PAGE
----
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Lately my husband has started constantly rubbing his hands, fingers and knuckles. He’s been putting lotion on and holding his hands under water, sometimes washing them sometimes just letting the water run on them. I’ve tried to distract him and told him he’s going to cause dryness but he doesn’t seem to be able to help himself. Last night I noticed some of his knuckles are rubbed raw and are very red and sore looking. I put on Neosporin and gauze and they didn’t look quite as angry this morning. However he took the bandages off and is doing it again and they look awful. Any one else have this issue and if so how are you dealing with it? I feel awful that it probably hurts him yet he can’t seem to stop.

Bag balm might help.
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Reply to Getkicksonrte66
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Get some rx ointment from a dermatologist and MAKE him wear gloves. Also remember that the skin thins as one ages so try to not have an infection take hold.
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Reply to Llamalover47
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My dad does the same thing. He's always been fidgety but it's worse now as he ages. It's anxiety in his case, OCD. But they have something for that. Google "sensory toys'
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Reply to Stephanie4181
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Somethingelsa, I'd keep in mind that you aren't nagging him, you are protecting him. And, I'd also keep in mind that you can't expect him to remember to not rub his hands. It's not a matter of him deciding to do it against advice, it's that he either doesn't remember or he can't control it. So, relying on his word that he won't do it is not helpful or reliable. Only direct supervision would ensure that he doesn't do it.
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Reply to Sunnygirl1
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Somethingelsa Apr 24, 2019
You’re certainly right about it not being nagging but protecting . Thank you for reminding me of that .
I hope I didn’t give anyone the impression that I’m relying on his memory in any way . I certainly am way beyond that and sure don’t rely on his remembering not to or why . I’m just finding that when I gently touch him while he’s doing it he understands and stops for a bit which is really great for that particular moment. As of now I’m employing so much of the kind advice I’ve been given on this site and it’s all contributing to his hands being much improved .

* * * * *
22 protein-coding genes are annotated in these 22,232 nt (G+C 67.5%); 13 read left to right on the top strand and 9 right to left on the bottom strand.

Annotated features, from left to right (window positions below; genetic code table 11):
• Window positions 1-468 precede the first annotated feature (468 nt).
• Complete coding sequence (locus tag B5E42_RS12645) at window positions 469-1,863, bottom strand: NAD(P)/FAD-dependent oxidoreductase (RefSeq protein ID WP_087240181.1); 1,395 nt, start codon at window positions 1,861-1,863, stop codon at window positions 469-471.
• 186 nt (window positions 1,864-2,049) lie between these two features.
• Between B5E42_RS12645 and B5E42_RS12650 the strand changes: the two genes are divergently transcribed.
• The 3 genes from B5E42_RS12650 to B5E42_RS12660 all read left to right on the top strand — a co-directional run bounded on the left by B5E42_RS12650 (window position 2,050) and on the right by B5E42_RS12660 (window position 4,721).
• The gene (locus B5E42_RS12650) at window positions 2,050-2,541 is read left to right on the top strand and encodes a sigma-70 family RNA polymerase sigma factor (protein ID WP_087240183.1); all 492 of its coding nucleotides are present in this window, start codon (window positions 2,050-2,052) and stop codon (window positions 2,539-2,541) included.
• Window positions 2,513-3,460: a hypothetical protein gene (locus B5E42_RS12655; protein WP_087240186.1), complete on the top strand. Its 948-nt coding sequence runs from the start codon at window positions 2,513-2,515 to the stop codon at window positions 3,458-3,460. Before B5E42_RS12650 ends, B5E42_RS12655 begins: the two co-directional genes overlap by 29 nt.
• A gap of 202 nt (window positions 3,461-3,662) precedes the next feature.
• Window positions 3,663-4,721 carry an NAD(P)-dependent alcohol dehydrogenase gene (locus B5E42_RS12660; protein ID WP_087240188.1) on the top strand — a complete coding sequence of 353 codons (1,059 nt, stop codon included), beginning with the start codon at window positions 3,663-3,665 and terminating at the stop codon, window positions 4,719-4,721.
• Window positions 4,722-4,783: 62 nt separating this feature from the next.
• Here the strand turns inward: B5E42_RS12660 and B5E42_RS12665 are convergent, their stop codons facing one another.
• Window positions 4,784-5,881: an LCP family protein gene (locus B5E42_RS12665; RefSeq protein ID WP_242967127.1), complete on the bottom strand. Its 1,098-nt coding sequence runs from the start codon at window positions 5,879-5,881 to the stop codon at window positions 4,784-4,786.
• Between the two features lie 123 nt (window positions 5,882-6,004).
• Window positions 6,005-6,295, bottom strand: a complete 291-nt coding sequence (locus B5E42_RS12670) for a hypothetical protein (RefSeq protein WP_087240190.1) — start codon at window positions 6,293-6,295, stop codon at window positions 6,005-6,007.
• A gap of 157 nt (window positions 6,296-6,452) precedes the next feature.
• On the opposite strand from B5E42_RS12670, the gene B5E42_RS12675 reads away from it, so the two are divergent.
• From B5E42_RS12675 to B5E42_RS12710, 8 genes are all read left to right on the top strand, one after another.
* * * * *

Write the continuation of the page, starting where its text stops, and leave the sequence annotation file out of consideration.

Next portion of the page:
Now I suppose we wait until the next new issue .
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My dad was doing that too. His doctor prescribed a low dose of Fluoxetine. He’s behaviors have improved.
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Reply to Qwerty
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My mother starting picking at her face and other exposed skin on her forearms and neck. It seemed like a nervous habit at first but it quickly became a constant source of concern. I asked the nurses to keep her nails cut short which helped but ONLY when the nurses remembered to do it. Mom hesitated to let me do it since she thought it was the nurse's job. She still managed to pick and ended up with an infection on her face. The physician had increased her antidepressant so he finally added Wellbutrin and that way the answer! Her skin cleared up really fast and I could tell that she felt better, in general. I hope this helps. Speak up to the physician and ask for him/her to act now!
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Reply to CindyRN
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I wonder if those cool pack sachets - I'm describing them badly, what are they called - little packets of gel, you stick them in the freezer and use them for lunch boxes and what have you. Aaaarggh, senior moment!

[back from Google - well I'm glad it's not just me, nobody else seems to have decided what they're called either! Mini ice packs, freezer packs, cool packs or whatever - the things that you put in with your sandwiches.]

Anyway, those: I wonder if something cool to hold might soothe him and stop him rubbing? Not frozen, in case he burns himself, you could keep them in the fridge.
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Reply to Countrymouse
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Somethingelsa Apr 23, 2019